'Harry? Are you home?' she called yet again.

The flat looked worse than ever. Ever since his decidedly unhealthy obsession with time had started, a feeling of foreboding had overshadowed the place – and Daphne couldn't help getting nervous. She knew Harry was hiding things from her, it had always been like that. But this time, it felt different, worse. While she'd initially only been visiting once or twice every week, she'd been checking in almost every day since last fortnight.

What she found today didn't ease her worries: vandalised books that looked like they had been used for training sessions involving some nasty curses; curtains closed even though the sun was beaming outside; and a stale, musty air.

She felt herself hurrying, almost jogging around the corner. She let out a sigh of relief when she saw him sitting on the couch, his dark pate bent over another Ministry book, this one with a blue binding. His eyes were closed, a peaceful smile on his lips. It was a smile she saw far too rarely these past few years... If she hadn't known better, she'd have thought he was meditating. Daphne finally relaxed, briefly wondering why exactly she'd been so worked up – even her breathing was ragged. Still, there was something soothing about seeing him sit there...

'Harry!' she called again.

He didn't react despite her practically shouting in his ear. Daphne clicked her tongue. Deciding that enough was enough, she shook his shoulder.

He gave a start, looking around. For a second, he seemed disoriented and...disappointed? His gaze locked with hers, and – as she'd become used to – there was the familiar little flinch he always gave when he recognised her.

'Oh, hey!' he said, hastily closing the book in his lap and putting it under the cushion.

Daphne smiled. At least he was still willing to talk to her. 'How are you?'

'I'm f-' Seeing her flaring expression, he corrected himself at the last moment. 'I'm feeling quite well today.'

'Really?'

He shrugged, desperately evading her eyes again.

'You've been skipping work again, James.'

'I know, it's just... I don't think there's much point to it.'

That was new. Interested, Daphne took a seat opposite him, inspecting him closer. By now, she was probably the expert on all things Harry Potter – the real Harry Potter, not the ridiculous tales and pictures the Prophet printed every other day. He did look a bit different today. Not quite as manically possessed as he'd been when he'd started his mad research, but there was still...something – some spark of direction. The longing was still there, but it was tempered with calmness. It was probably a good thing. 'What do you mean?'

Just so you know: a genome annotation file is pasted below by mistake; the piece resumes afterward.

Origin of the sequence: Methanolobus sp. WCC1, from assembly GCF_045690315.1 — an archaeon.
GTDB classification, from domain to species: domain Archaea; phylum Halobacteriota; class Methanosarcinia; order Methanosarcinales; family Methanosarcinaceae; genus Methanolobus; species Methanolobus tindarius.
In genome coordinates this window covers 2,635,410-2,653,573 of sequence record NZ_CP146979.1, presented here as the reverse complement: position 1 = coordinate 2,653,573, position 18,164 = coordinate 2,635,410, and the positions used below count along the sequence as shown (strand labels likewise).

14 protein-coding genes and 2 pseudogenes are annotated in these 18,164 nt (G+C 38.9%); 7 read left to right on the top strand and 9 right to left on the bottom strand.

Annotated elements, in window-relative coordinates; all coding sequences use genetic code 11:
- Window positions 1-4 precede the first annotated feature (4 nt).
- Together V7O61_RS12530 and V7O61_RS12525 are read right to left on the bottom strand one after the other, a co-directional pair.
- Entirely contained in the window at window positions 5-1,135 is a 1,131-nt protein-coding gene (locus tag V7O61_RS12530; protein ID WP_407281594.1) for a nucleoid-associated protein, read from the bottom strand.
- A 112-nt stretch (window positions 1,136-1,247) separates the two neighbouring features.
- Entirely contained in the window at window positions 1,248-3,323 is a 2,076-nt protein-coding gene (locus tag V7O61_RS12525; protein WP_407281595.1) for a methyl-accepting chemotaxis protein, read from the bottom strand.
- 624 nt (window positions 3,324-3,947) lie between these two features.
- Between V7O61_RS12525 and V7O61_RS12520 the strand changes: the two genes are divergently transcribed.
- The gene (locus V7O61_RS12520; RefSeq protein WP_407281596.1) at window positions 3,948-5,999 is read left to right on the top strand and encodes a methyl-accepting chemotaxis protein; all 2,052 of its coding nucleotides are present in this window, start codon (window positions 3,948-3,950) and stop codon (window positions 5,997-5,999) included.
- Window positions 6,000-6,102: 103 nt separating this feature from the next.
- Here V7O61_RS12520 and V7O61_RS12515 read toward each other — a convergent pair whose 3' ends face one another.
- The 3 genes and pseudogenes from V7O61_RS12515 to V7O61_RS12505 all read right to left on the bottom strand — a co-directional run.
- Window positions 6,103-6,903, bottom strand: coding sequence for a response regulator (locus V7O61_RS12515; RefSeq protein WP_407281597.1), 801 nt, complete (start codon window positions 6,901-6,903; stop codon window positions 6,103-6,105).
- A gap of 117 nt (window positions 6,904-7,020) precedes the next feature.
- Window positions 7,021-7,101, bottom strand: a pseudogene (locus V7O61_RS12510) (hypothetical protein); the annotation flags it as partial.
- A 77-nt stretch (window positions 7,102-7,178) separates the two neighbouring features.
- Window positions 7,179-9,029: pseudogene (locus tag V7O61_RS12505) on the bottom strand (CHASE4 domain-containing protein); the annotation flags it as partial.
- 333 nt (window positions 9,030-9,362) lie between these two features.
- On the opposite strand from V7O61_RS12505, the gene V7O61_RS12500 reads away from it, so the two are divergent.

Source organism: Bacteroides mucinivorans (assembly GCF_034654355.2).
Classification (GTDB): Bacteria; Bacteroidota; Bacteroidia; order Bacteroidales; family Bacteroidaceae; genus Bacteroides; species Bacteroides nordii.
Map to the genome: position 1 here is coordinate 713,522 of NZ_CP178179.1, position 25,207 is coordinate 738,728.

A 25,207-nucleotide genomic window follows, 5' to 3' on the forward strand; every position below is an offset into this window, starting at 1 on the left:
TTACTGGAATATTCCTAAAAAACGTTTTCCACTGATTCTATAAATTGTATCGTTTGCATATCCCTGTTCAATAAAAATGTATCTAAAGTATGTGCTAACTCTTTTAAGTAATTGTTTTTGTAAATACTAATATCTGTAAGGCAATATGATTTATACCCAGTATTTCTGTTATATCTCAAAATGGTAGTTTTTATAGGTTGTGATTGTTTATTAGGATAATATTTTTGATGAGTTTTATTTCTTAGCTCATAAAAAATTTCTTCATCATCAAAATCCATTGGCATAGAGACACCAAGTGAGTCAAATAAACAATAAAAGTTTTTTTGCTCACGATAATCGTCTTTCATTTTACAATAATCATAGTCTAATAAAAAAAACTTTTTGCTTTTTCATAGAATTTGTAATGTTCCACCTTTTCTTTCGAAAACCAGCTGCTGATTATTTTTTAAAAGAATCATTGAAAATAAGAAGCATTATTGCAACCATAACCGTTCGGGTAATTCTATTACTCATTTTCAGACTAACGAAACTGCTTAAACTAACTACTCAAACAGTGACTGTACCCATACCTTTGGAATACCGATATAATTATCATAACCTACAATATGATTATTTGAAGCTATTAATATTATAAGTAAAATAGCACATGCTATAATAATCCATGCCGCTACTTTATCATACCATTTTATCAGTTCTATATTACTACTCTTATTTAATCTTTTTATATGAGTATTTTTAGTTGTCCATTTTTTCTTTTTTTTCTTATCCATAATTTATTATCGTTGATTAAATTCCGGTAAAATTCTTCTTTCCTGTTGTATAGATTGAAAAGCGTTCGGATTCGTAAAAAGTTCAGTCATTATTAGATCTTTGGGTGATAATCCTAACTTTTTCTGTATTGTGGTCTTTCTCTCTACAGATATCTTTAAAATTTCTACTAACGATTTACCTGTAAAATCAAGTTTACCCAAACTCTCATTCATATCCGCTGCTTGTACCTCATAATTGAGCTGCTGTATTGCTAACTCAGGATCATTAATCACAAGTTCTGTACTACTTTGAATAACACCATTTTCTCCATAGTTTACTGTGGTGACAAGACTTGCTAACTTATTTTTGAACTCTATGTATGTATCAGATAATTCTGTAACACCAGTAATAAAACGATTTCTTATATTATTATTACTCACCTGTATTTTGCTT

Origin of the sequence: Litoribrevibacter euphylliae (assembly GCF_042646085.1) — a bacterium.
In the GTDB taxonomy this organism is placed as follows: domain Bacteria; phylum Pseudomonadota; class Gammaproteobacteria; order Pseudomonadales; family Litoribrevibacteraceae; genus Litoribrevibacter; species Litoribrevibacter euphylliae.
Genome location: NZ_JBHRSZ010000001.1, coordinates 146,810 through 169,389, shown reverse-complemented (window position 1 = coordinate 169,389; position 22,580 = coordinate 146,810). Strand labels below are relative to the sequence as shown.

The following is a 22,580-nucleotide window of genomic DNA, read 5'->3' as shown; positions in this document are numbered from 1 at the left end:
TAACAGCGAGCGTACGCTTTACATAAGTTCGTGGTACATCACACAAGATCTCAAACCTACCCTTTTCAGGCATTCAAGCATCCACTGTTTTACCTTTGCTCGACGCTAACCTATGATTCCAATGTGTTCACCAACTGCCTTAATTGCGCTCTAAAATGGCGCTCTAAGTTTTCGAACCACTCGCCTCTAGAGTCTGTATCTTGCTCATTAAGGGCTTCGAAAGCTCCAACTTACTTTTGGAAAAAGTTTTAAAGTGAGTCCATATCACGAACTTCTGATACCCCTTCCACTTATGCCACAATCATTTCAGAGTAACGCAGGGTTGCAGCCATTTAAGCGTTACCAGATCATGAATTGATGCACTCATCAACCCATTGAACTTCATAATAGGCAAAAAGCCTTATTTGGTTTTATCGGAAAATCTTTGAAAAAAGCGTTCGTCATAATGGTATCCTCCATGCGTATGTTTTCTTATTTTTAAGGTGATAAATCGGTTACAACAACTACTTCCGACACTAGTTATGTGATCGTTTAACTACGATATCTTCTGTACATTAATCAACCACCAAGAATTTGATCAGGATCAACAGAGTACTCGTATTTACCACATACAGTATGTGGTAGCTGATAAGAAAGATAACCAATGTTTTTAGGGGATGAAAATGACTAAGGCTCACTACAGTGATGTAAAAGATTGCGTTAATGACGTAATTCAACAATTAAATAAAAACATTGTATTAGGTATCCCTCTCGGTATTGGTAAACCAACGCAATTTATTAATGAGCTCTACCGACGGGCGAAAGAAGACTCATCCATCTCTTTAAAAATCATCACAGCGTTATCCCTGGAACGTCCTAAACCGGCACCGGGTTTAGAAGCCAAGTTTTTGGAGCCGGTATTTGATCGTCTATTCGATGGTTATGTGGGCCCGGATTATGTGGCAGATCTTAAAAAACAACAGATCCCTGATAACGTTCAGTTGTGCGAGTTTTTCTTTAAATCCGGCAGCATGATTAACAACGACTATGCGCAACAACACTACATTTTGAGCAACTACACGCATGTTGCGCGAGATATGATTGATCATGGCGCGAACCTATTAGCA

'Look, I'm thankful you got me that job, but...it doesn't feel right to go on with it. Croaker doesn't really care what I do. Hell, he doesn't even care if I show up!'

'So you're telling me you actually want to work?' she asked sceptically.

He gave a short chuckle. 'Not really, but it all feels so...meaningless.'

She gave this some thought. Maybe he wanted to feel appreciated or needed? Daphne could understand that all too well. 'How about I ask around? Maybe you could do something for the Quidditch league? I could ask tomorrow if you'd like.'

Uncharacteristically, he bit his lip. 'Tomorrow,' he muttered. Then, he looked up, smiling. Something was strange about that smile. It seemed too wide, too confident. She knew Harry had confidence in spades; he just failed to apply it when it came to leading his own life. But maybe it was a good sign that he was willing to put in the effort? 'I'll have reached a decision tomorrow,' he said.

She stood up, smiling back, absent-mindedly patting the back of her cloak to get the dust of Harry's furniture out. 'Good. I'll be back the day after tomorrow and tell you what I've got.'

He nodded, the alien and toothy smile still plastered all over his face.

It made her uncomfortable.

Drawing the cloak tightly around herself, Daphne gave a cough. 'Well, I'll be seeing you. You'll speak to Croaker at least, won't you? It's bad manners to just duck out.'

He nodded again, but she could see that he didn't really intend to. At least he wasn't doing anything to avoid her yet.

She was halfway out of the flat-turned-antiquarian-bookshop when Harry's voice almost caused her to stumble. He hadn't got up, but his voice still followed her nearly to the front door. 'Thank you, Daphne. For everything. I mean it.'

Daphne was slightly flustered as she closed the door behind her. That had been odd. As far as she could remember, Harry had never thanked her like that.